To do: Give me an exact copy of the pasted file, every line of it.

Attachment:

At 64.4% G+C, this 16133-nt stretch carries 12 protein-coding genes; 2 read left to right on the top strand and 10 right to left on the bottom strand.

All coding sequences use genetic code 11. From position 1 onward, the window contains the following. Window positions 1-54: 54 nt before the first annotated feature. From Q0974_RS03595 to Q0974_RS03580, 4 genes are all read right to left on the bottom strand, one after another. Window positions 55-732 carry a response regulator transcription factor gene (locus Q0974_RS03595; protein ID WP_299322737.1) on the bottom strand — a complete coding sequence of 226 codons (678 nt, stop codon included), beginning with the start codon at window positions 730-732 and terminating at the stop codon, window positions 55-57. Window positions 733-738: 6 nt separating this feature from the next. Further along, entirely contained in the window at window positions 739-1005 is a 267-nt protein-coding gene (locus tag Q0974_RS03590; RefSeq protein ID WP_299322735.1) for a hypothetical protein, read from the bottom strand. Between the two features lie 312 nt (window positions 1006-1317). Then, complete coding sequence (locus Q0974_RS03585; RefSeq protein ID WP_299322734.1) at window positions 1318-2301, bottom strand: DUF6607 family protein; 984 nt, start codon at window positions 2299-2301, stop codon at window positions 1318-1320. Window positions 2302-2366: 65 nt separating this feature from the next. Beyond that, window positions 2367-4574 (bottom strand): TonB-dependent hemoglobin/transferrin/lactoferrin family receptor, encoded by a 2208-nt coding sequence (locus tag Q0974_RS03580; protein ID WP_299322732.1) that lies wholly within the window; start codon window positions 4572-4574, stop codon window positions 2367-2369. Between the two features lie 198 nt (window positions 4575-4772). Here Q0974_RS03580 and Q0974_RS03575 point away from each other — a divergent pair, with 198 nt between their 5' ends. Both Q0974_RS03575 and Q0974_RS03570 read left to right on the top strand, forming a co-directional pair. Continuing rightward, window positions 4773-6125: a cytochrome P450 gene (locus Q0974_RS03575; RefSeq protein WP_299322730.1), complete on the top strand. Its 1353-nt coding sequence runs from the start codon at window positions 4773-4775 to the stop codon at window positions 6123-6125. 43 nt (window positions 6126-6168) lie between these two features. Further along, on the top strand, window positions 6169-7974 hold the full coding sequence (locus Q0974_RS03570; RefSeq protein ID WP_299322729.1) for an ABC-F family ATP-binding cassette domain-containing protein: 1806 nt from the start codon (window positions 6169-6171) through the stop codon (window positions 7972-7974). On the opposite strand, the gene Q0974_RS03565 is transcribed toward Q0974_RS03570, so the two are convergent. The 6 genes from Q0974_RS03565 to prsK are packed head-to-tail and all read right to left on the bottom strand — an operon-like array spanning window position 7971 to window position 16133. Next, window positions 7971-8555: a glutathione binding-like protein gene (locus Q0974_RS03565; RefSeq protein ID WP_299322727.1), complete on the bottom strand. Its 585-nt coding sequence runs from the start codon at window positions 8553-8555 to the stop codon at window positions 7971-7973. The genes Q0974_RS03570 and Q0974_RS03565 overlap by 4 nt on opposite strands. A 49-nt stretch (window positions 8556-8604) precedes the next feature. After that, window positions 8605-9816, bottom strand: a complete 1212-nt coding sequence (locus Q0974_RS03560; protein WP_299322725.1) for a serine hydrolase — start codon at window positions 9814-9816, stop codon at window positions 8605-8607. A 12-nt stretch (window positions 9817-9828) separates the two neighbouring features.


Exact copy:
At 64.4% G+C, this 16133-nt stretch carries 12 protein-coding genes; 2 read left to right on the top strand and 10 right to left on the bottom strand.

All coding sequences use genetic code 11. From position 1 onward, the window contains the following. Window positions 1-54: 54 nt before the first annotated feature. From Q0974_RS03595 to Q0974_RS03580, 4 genes are all read right to left on the bottom strand, one after another. Window positions 55-732 carry a response regulator transcription factor gene (locus Q0974_RS03595; protein ID WP_299322737.1) on the bottom strand — a complete coding sequence of 226 codons (678 nt, stop codon included), beginning with the start codon at window positions 730-732 and terminating at the stop codon, window positions 55-57. Window positions 733-738: 6 nt separating this feature from the next. Further along, entirely contained in the window at window positions 739-1005 is a 267-nt protein-coding gene (locus tag Q0974_RS03590; RefSeq protein ID WP_299322735.1) for a hypothetical protein, read from the bottom strand. Between the two features lie 312 nt (window positions 1006-1317). Then, complete coding sequence (locus Q0974_RS03585; RefSeq protein ID WP_299322734.1) at window positions 1318-2301, bottom strand: DUF6607 family protein; 984 nt, start codon at window positions 2299-2301, stop codon at window positions 1318-1320. Window positions 2302-2366: 65 nt separating this feature from the next. Beyond that, window positions 2367-4574 (bottom strand): TonB-dependent hemoglobin/transferrin/lactoferrin family receptor, encoded by a 2208-nt coding sequence (locus tag Q0974_RS03580; protein ID WP_299322732.1) that lies wholly within the window; start codon window positions 4572-4574, stop codon window positions 2367-2369. Between the two features lie 198 nt (window positions 4575-4772). Here Q0974_RS03580 and Q0974_RS03575 point away from each other — a divergent pair, with 198 nt between their 5' ends. Both Q0974_RS03575 and Q0974_RS03570 read left to right on the top strand, forming a co-directional pair. Continuing rightward, window positions 4773-6125: a cytochrome P450 gene (locus Q0974_RS03575; RefSeq protein WP_299322730.1), complete on the top strand. Its 1353-nt coding sequence runs from the start codon at window positions 4773-4775 to the stop codon at window positions 6123-6125. 43 nt (window positions 6126-6168) lie between these two features. Further along, on the top strand, window positions 6169-7974 hold the full coding sequence (locus Q0974_RS03570; RefSeq protein ID WP_299322729.1) for an ABC-F family ATP-binding cassette domain-containing protein: 1806 nt from the start codon (window positions 6169-6171) through the stop codon (window positions 7972-7974). On the opposite strand, the gene Q0974_RS03565 is transcribed toward Q0974_RS03570, so the two are convergent. The 6 genes from Q0974_RS03565 to prsK are packed head-to-tail and all read right to left on the bottom strand — an operon-like array spanning window position 7971 to window position 16133. Next, window positions 7971-8555: a glutathione binding-like protein gene (locus Q0974_RS03565; RefSeq protein ID WP_299322727.1), complete on the bottom strand. Its 585-nt coding sequence runs from the start codon at window positions 8553-8555 to the stop codon at window positions 7971-7973. The genes Q0974_RS03570 and Q0974_RS03565 overlap by 4 nt on opposite strands. A 49-nt stretch (window positions 8556-8604) precedes the next feature. After that, window positions 8605-9816, bottom strand: a complete 1212-nt coding sequence (locus Q0974_RS03560; protein WP_299322725.1) for a serine hydrolase — start codon at window positions 9814-9816, stop codon at window positions 8605-8607. A 12-nt stretch (window positions 9817-9828) separates the two neighbouring features.